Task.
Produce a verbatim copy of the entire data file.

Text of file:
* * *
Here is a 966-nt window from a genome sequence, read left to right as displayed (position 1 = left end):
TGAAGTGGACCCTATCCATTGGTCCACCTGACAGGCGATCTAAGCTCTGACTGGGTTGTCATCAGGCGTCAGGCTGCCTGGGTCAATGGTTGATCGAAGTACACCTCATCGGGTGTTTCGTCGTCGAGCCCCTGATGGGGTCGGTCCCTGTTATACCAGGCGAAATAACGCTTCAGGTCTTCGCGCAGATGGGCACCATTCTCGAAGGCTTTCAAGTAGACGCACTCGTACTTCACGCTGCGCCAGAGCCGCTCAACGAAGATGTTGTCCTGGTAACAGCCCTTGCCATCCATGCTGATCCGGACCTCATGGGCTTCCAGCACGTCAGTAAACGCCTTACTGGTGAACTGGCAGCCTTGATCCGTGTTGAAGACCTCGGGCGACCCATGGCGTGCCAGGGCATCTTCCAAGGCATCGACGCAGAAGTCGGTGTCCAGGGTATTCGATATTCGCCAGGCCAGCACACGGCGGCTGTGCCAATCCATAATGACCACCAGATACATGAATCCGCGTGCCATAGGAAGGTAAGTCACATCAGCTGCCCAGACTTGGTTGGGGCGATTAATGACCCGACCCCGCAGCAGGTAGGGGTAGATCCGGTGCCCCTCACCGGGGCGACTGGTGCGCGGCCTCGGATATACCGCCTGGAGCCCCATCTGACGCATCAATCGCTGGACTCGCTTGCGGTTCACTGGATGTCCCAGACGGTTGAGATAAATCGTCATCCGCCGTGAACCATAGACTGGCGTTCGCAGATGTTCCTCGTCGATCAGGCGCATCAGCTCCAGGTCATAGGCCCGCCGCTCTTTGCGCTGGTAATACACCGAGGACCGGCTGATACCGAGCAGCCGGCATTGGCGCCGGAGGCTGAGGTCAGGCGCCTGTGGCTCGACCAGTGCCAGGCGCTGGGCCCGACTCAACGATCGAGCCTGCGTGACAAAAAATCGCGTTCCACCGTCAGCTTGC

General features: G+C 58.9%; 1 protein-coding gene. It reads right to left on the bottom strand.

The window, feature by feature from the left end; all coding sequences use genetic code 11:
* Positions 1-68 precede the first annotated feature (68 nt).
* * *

Here is a 966-nt window from a genome sequence, read left to right as displayed (position 1 = left end):
TGAAGTGGACCCTATCCATTGGTCCACCTGACAGGCGATCTAAGCTCTGACTGGGTTGTCATCAGGCGTCAGGCTGCCTGGGTCAATGGTTGATCGAAGTACACCTCATCGGGTGTTTCGTCGTCGAGCCCCTGATGGGGTCGGTCCCTGTTATACCAGGCGAAATAACGCTTCAGGTCTTCGCGCAGATGGGCACCATTCTCGAAGGCTTTCAAGTAGACGCACTCGTACTTCACGCTGCGCCAGAGCCGCTCAACGAAGATGTTGTCCTGGTAACAGCCCTTGCCATCCATGCTGATCCGGACCTCATGGGCTTCCAGCACGTCAGTAAACGCCTTACTGGTGAACTGGCAGCCTTGATCCGTGTTGAAGACCTCGGGCGACCCATGGCGTGCCAGGGCATCTTCCAAGGCATCGACGCAGAAGTCGGTGTCCAGGGTATTCGATATTCGCCAGGCCAGCACACGGCGGCTGTGCCAATCCATAATGACCACCAGATACATGAATCCGCGTGCCATAGGAAGGTAAGTCACATCAGCTGCCCAGACTTGGTTGGGGCGATTAATGACCCGACCCCGCAGCAGGTAGGGGTAGATCCGGTGCCCCTCACCGGGGCGACTGGTGCGCGGCCTCGGATATACCGCCTGGAGCCCCATCTGACGCATCAATCGCTGGACTCGCTTGCGGTTCACTGGATGTCCCAGACGGTTGAGATAAATCGTCATCCGCCGTGAACCATAGACTGGCGTTCGCAGATGTTCCTCGTCGATCAGGCGCATCAGCTCCAGGTCATAGGCCCGCCGCTCTTTGCGCTGGTAATACACCGAGGACCGGCTGATACCGAGCAGCCGGCATTGGCGCCGGAGGCTGAGGTCAGGCGCCTGTGGCTCGACCAGTGCCAGGCGCTGGGCCCGACTCAACGATCGAGCCTGCGTGACAAAAAATCGCGTTCCACCGTCAGCTTGC

General features: G+C 58.9%; 1 protein-coding gene. It reads right to left on the bottom strand.

The window, feature by feature from the left end; all coding sequences use genetic code 11:
* Positions 1-68 precede the first annotated feature (68 nt).